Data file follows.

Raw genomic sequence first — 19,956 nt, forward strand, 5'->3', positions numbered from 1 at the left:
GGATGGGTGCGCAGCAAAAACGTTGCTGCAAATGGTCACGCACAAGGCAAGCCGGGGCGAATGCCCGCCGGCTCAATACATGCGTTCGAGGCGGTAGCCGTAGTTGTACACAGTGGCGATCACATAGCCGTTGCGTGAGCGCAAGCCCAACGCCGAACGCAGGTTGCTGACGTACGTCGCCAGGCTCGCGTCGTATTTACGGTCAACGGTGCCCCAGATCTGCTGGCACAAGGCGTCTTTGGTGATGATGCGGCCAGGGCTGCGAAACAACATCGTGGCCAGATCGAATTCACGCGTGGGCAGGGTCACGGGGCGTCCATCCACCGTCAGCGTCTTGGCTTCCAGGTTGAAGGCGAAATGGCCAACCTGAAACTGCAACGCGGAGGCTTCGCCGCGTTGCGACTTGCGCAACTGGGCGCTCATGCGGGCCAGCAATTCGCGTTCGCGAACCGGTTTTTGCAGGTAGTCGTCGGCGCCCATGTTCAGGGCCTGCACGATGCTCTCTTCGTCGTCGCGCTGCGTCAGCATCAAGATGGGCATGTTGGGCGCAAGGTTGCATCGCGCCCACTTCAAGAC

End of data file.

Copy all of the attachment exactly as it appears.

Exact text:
Raw genomic sequence first — 19,956 nt, forward strand, 5'->3', positions numbered from 1 at the left:
GGATGGGTGCGCAGCAAAAACGTTGCTGCAAATGGTCACGCACAAGGCAAGCCGGGGCGAATGCCCGCCGGCTCAATACATGCGTTCGAGGCGGTAGCCGTAGTTGTACACAGTGGCGATCACATAGCCGTTGCGTGAGCGCAAGCCCAACGCCGAACGCAGGTTGCTGACGTACGTCGCCAGGCTCGCGTCGTATTTACGGTCAACGGTGCCCCAGATCTGCTGGCACAAGGCGTCTTTGGTGATGATGCGGCCAGGGCTGCGAAACAACATCGTGGCCAGATCGAATTCACGCGTGGGCAGGGTCACGGGGCGTCCATCCACCGTCAGCGTCTTGGCTTCCAGGTTGAAGGCGAAATGGCCAACCTGAAACTGCAACGCGGAGGCTTCGCCGCGTTGCGACTTGCGCAACTGGGCGCTCATGCGGGCCAGCAATTCGCGTTCGCGAACCGGTTTTTGCAGGTAGTCGTCGGCGCCCATGTTCAGGGCCTGCACGATGCTCTCTTCGTCGTCGCGCTGCGTCAGCATCAAGATGGGCATGTTGGGCGCAAGGTTGCATCGCGCCCACTTCAAGAC